Apple and its factory partner, Foxconn, have made great strides in bringing Foxconn’s labor conditions into compliance with local laws, the Fair Labor Association said Tuesday. Not surprisingly, independent labor rights monitoring organizations remain skeptical that real progress has been made.
In a status report made public on Tuesday, the FLA reported that all of the 195 remedial actions that Foxconn had agreed to complete to come into compliance had been accomplished. More significantly, 89 action items were completed ahead of their deadlines, with another 76 due to be completed by the end of July 2013.
Not Really Made by Apple
Although products like the iPod and iPad bear Apple’s logo, their assembly and production are carried out by a network of factories across Asia and Taiwan. There, wages are a fraction of that of the United States, and working conditions aren’t as strictly regulated. But the cost savings are also passed along, resulting in higher profits for the manufacturer and lower price tags for consumers.
For several years, Apple has performed health and safety audits of those factories, provided reports of whether or not those suppliers conform to local labor laws – a practice that other companies do not emulate, at least publicly. Apple itself found that in many cases, suppliers failed to comply with Apple’s own code of conduct: just 38% of its suppliers met Apple’s mandated limits of 60 hours worked per week, for example.
In January, a firestorm of controversy erupted when The New York Times began publishing a series of investigative stories on working conditions within Foxconn, the largest supplier to Apple and many other top companies. Following that criticism about the working conditions at Foxconn, including conditions that led to an explosion at one facility, Apple agreed to allow the FLA to conduct a thorough investigation of those suppliers, beginning with three factories at Guanlan, Longhua, and Chengdou in China.
4 Areas for Improvement
The FLA identified four main categories of remedial actions that Foxconn needed to undertake:
- Reducing working hours
- Improving health and safety
- Improving employee relations
- Supplying overtime pay and necessary worker insurance.
In its report, the FLA said that Foxconn is moving ahead:
“Our verification shows that the necessary changes, including immediate health and safety measures, have been made. We are satisfied that Apple has done its due diligence thus far to hold Foxconn accountable for complying with the action plan, including the commitment to reform its internship program,” said Auret van Heerden, president and chief executive of the Fair Labor Association, in a statement. “When we finished our initial investigation in March, Foxconn promised to address concerns with its internship program by ensuring that student interns do not work overtime, their work has a more direct connection to their field of study, and they understand that they are free to terminate the internship if and when they wish.”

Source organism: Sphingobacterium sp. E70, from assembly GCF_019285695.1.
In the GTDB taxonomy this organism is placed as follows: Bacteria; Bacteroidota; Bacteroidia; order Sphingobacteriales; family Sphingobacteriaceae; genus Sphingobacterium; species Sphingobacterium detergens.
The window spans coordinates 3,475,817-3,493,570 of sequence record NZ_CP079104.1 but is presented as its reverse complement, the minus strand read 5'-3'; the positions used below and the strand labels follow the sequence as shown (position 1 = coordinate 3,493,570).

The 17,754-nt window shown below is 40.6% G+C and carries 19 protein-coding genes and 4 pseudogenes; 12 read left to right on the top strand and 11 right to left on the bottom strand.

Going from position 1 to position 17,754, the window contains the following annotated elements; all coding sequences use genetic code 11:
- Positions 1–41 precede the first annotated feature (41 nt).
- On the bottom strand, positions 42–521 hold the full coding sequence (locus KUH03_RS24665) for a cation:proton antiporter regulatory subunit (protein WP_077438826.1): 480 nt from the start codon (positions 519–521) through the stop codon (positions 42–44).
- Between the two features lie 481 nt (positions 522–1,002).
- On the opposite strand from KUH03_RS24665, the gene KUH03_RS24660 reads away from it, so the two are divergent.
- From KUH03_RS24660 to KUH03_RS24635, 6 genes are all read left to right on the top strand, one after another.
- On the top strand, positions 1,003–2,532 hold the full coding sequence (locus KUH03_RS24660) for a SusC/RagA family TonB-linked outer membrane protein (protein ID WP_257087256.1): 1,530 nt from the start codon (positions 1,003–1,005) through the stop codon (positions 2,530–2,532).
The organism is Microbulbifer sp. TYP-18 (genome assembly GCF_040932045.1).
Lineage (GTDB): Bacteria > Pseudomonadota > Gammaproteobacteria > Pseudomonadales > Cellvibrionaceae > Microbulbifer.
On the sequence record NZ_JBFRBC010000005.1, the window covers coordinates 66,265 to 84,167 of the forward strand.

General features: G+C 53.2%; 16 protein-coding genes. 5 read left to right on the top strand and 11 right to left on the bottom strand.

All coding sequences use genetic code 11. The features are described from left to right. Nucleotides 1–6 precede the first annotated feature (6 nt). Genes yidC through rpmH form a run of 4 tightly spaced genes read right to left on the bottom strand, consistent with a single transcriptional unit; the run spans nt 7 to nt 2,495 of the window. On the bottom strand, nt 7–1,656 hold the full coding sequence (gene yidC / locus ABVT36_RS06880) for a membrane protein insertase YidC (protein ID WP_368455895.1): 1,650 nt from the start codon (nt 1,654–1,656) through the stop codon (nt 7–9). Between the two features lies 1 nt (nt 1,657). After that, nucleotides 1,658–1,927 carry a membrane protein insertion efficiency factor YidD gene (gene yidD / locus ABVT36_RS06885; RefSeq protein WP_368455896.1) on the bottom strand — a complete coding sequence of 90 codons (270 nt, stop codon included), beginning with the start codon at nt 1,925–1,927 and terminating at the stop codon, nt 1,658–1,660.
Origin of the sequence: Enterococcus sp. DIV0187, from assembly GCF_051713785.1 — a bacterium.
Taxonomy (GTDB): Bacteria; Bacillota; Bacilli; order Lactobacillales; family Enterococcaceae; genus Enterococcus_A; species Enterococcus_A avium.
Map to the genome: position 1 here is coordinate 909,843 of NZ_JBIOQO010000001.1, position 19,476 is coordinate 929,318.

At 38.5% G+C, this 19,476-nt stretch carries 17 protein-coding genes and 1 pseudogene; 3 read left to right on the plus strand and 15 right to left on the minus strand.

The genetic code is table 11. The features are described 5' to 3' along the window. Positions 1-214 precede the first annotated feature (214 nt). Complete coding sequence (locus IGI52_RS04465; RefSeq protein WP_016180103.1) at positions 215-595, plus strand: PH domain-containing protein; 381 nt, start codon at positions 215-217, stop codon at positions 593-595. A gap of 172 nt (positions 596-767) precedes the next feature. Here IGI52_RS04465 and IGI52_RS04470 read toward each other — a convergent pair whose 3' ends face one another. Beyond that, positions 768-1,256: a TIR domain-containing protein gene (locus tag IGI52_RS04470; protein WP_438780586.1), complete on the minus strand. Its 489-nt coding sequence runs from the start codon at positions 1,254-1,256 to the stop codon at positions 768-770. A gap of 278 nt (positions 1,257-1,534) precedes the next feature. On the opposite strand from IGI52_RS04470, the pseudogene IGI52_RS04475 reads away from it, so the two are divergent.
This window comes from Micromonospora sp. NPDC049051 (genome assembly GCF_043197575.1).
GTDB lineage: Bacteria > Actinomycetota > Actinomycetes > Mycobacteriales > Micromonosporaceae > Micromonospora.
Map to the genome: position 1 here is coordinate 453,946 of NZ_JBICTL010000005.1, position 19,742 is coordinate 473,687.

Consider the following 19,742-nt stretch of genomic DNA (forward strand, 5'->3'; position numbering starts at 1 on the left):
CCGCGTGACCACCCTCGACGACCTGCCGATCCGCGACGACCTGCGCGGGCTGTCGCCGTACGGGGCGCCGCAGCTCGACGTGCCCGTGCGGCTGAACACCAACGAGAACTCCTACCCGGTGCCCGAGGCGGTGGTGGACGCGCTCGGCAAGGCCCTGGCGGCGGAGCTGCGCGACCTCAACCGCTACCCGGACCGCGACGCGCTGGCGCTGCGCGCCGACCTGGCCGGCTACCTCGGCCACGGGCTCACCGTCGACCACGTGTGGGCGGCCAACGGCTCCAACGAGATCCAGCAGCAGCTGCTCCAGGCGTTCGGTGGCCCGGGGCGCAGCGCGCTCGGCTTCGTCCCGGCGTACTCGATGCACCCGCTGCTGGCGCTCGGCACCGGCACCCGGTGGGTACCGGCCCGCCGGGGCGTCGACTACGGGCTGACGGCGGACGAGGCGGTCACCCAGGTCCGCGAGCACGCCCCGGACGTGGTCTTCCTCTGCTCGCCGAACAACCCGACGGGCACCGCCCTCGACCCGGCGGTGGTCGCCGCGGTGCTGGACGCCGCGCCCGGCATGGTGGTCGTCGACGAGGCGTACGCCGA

FLA representatives did not return calls for comment.
Documents posted to the FLA website indicate that Foxconn addressed many of the required changes via new policies issued in May or June.
But Scott Nova, executive director of the Workers Rights Consortium, which monitors worker conditions in factories overseas, said that it is unlikely that Foxconn could have solved its institutional problems in so short a time.
“The FLA’s position, as we understand it, is that it’s fine for Foxconn to continue violating overtime labor laws if they promise to clean it up by some time next year,” Nova told ReadWriteWeb. “And we don’t think that’s reasonable. Apple and Foxconn should obey the law, now.”
Nova also said that the reforms proposed by the FLA omit “the long track record of harsh, psychologically abusive management practices at the factories. There are no meaningful recommendations in that regard, and very likely no progress.” Nova also said he also doubted that allowing the workers the freedom to associate, form worker groups or unions and collectively bargain would occur in any meaningful sense.
“It’s hard not to be skeptical of a report that says that Foxconn has hit every single one of its commitments and done so ahead of schedule,” Nova said. “That is a radical departure of a decade-long track record at Foxconn.”
Looking Beyond Foxconn
Just as important, these issue stretch far beyond Foxconn. In a report issued in late July, China Labor Watch claimed that labor violations are not only still rampant at Foxconn, but also at other companies in Apple’s supply chain. That report specifically called out Ri Teng, a subsidiary of Pegatron, where an explosion injured several employees in December 2011.
On average, Ri Teng workers are on the job nearly 12 hours a day, compared to 10 hours a day at the Foxconn factory, the report found. The Ri Teng workers get only about one day of rest each month. There, the average hourly wage is 8.2 RMB or $1.30, China Labor Watch said, versus the average Foxconn hourly wage of 10.2 RMB or $1.62.
So while progress may be occuring, it’s unlikely that the controversy will go away anytime soon.
Generic factory image courtesy of Shutterstock.